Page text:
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My next bit of safty kit = bullet proof vest

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  • #16
    Re: My next bit of safty kit = bullet proof vest

    I couldn’t find anything in the 3650 Operator’s Manual concerning cutting thin slices off narrow boards but I did find reference to several methods in Mehler’s Table Saw Book. I have an l-shaped ¾” mdf fence that I clamp to the rip fence for cutting thin sections where the push stick won’t fit between the fence and the saw blade guard. Long Hair uses a jig for a stop on the left side of the blade to set his cut strip width thus he holds the outboard width constant and adjusts the fence on the right side of the saw to whatever stock he’s cutting from. This is a great idea and one that I will certainly use in the future. I’m wondering, though, why it is necessary to remove the jig every time I make a cut. If I could use the jig much like a feather board I could solve another of my worries – how to hold the work piece firmly against the fence without putting my right hand in the line of fire behind the blade. If I leave the Long Hair Stop in place to use as both a stop and feather board what kind of trouble am I asking for?

    Thanks for all your help you all. Amongst this great group of master craftspersons I feel like the piece of pork and a can of pork and beans.


    Bill

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    • #17
      Re: My next bit of safty kit = bullet proof vest

      Don't leave the jig in place because it becomes a pretty solid "trap", maybe still resulting in a kickback. The flex of the featherboard keeps the piece against the fence, but allows movement, so things won't bind. You could use a featherboard when making these cuts as long as you keep it well away from the blade, so that you are not pushing the thin strip into it.

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      • #18
        Re: My next bit of safty kit = bullet proof vest

        You're right on, Long Hair. There's no reason why I can't remove the stop and place a feather board in front of the blade guard an inch or two. Good thought and thanks for the fatherly advice.


        Bill

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        • #19
          Re: My next bit of safty kit = bullet proof vest

          Fatherly?...........Thanks man, retired kinda makes you older than me.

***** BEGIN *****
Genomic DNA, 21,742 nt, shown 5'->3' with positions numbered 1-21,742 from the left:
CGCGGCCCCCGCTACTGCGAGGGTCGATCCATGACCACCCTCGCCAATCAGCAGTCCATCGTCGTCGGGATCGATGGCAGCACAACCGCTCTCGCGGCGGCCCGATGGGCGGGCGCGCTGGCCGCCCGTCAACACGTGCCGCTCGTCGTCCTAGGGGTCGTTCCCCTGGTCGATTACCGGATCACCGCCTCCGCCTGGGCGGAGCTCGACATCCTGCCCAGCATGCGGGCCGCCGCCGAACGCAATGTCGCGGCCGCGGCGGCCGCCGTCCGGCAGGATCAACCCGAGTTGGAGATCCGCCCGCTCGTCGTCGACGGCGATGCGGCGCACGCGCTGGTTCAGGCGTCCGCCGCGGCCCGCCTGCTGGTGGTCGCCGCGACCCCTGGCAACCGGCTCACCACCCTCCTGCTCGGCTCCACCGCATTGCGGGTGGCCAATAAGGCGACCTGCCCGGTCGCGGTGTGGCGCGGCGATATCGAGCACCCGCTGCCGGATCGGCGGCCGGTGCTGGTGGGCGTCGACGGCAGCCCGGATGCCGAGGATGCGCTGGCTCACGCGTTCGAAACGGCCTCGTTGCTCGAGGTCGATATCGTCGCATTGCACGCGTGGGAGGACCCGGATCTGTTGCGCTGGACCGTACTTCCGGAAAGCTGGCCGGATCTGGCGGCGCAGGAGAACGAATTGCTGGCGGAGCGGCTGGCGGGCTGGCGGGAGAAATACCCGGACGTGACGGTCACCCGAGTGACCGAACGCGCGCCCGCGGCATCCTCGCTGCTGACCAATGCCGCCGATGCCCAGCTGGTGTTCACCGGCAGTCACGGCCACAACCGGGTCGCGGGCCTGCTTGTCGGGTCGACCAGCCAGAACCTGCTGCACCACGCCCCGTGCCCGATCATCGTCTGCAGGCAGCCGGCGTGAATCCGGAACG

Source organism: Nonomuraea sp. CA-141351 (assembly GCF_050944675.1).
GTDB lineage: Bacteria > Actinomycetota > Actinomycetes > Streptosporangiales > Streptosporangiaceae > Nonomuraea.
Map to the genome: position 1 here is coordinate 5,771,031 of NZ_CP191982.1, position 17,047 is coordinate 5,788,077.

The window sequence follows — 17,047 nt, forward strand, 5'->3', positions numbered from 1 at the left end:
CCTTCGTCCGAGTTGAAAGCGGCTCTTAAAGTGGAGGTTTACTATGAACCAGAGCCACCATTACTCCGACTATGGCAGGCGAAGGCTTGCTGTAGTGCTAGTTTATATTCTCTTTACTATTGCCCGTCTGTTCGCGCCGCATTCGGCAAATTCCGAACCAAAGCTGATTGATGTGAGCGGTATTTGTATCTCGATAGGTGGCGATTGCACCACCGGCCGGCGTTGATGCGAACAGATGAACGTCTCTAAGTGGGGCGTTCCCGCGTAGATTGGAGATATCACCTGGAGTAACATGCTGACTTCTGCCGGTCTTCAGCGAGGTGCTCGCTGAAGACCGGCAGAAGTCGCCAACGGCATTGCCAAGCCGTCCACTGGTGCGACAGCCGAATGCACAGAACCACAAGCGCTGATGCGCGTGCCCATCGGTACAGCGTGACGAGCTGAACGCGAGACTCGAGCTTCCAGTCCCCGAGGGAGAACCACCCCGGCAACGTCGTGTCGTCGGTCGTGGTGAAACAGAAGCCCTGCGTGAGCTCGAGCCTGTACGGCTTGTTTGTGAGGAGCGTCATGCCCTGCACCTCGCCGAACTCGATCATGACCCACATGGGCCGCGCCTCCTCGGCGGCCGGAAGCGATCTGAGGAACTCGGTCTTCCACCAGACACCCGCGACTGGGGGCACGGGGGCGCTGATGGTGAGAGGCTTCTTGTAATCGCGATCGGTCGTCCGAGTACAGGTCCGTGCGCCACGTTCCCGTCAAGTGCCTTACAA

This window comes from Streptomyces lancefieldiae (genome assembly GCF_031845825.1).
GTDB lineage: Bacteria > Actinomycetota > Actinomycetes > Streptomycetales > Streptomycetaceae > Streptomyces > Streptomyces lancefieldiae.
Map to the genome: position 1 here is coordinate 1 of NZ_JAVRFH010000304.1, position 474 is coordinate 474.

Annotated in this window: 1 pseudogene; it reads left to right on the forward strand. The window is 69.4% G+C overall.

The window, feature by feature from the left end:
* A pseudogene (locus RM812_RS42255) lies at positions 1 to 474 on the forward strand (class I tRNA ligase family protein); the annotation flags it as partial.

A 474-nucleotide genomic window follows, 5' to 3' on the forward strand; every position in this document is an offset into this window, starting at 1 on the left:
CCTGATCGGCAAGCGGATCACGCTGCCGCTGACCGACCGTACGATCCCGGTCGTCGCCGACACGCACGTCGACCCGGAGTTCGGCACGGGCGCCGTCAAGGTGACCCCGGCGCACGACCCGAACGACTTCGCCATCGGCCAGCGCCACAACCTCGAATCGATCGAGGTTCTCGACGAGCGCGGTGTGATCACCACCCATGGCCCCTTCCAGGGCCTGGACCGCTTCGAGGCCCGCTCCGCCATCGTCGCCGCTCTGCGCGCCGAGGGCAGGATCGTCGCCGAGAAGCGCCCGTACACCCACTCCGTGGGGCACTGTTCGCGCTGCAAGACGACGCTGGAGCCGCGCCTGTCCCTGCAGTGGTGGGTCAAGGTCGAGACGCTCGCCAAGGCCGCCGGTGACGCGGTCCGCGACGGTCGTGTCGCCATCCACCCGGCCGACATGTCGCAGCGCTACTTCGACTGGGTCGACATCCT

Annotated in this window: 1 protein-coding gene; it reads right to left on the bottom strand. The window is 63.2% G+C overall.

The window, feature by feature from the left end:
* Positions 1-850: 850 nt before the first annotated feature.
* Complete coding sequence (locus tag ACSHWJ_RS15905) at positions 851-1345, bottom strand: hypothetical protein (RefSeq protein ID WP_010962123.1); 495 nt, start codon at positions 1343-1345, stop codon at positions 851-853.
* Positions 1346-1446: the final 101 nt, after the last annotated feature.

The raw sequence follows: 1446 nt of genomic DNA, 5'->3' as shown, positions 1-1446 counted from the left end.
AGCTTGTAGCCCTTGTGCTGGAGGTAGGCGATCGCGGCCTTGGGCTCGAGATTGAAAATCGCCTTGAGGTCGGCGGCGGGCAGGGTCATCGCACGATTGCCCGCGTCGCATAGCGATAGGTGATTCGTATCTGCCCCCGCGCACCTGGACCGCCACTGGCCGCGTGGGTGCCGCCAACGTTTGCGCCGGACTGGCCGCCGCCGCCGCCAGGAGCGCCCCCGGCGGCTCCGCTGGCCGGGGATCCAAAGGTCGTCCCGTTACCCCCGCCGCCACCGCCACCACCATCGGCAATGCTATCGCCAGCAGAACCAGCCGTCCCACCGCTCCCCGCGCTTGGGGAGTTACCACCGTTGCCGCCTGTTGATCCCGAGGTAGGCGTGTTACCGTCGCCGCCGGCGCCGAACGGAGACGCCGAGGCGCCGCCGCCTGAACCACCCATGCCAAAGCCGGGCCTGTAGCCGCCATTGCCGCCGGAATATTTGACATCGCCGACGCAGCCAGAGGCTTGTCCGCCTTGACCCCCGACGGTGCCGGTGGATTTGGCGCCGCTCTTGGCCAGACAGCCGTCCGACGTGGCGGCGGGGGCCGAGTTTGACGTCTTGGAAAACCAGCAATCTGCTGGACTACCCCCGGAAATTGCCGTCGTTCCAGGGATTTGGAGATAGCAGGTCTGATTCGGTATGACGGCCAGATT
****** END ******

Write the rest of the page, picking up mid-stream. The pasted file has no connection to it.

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          • #20
            Re: My next bit of safty kit = bullet proof vest

            i am retired and only 34
            9/11/01, never forget.

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            • #21
              Re: My next bit of safty kit = bullet proof vest

              I can relate to this incident. While doing a reno in an older kitchen, I had to trim some cabinet doors, and one of the cut-offs shot back and stuck in the wall. Not to mention another kick back after a "bind" that gave me a 12" horizontal bruise across my stomach. That’s why I'm always standing clear of the blade from now on........ but I still have all my fingers !!

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              • #22
                Re: My next bit of safty kit = bullet proof vest

                May I add my 2 cents...

                I would recommend reading this article that explains with images the kickback.
                http://www.waterfront-woods.com/Arti...w/tablesaw.htm

                I'm from the "Blade High" group...

                There is another reason for a kickback that is not mentioned in the article...
                When you rip-cut a wood (not a man-made boards) that has internal stresses, those stresses are released just after the front teeth of the blade and the part that is between the fence and the blade, bends to one side.

                If this part is bending toward the blade, the splitter or riving knife will keep the kerf from closing on the blade (that's the reason that riving knife is mounted some 1/8" behind the blade) but...